5. Now this is life! It’s awesome to see bloggers just living life after raising a family πŸ™‚ Thanks for sharing a great post. Definitely a great lifestyle!

  6. I have never tried this kind of traveling, always doing well planned to the last day kind of travels.
    May be after raising my family too I can think of this kind of tourism. Very inspiring!

  7. Rosalind Cuthbertson

    I remember when I started my family, I thought my travelling days were over. They never are as long as you keep them as your goal, if you want it enough it will happen. You have already taken a huge step by moving to China. Thank you for sharing and all the best for your travel dreams :).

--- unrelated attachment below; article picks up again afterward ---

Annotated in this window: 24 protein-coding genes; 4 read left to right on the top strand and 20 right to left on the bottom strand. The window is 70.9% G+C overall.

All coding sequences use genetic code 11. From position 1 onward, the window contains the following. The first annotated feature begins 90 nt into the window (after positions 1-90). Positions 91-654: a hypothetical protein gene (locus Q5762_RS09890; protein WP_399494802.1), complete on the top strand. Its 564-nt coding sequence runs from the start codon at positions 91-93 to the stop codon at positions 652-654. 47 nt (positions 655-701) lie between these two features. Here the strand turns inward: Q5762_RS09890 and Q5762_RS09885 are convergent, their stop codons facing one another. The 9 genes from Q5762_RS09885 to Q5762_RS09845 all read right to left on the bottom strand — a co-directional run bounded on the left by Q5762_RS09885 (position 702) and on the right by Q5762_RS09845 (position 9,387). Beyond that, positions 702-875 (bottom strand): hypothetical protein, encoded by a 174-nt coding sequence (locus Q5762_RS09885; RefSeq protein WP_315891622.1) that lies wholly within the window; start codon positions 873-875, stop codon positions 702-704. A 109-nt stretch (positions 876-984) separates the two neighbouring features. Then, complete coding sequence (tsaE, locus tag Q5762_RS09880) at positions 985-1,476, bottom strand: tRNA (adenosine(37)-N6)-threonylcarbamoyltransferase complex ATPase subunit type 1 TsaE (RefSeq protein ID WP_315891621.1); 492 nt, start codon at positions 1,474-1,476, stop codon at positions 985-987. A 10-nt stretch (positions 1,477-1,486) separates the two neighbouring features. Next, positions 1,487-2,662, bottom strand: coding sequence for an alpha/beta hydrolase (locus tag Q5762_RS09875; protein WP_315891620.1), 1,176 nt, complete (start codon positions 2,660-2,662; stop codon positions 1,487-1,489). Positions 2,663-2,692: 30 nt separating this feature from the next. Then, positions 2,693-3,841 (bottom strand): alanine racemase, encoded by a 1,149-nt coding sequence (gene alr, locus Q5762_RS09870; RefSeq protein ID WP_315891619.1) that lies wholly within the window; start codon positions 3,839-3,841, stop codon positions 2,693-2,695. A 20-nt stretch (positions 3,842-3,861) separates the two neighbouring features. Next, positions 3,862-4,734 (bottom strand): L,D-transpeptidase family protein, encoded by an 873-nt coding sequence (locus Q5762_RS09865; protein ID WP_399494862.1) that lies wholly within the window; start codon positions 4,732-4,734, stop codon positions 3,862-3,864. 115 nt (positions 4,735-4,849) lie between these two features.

8. Rosalind Cuthbertson

    Yes it is shameless self-promotion but I forgive you :). Enjoyed your story it was honest and funny. Thanks for sharing.

  9. I’m so glad that you both decided to go on this lifestyle. I hope both of you are happy exploring the world. I saw your Machu Pichu stamp on the passport photo, I can’t help but smile because that is my biggest travel achievement and favorite travel stamp so far. Both of you are such an inspiration!

  10. This is indeed a very helpful post. On some days when I see some people living the life as digital nomads, I get envious and consider being a location independent traveler as well. However, I do not know if that path is for me or whether I would survive that or not. Aside from taking a TEFL course, would you suggest taking a writing workshop as well if I would want to be an independent travel writer? Would it be really sustainable?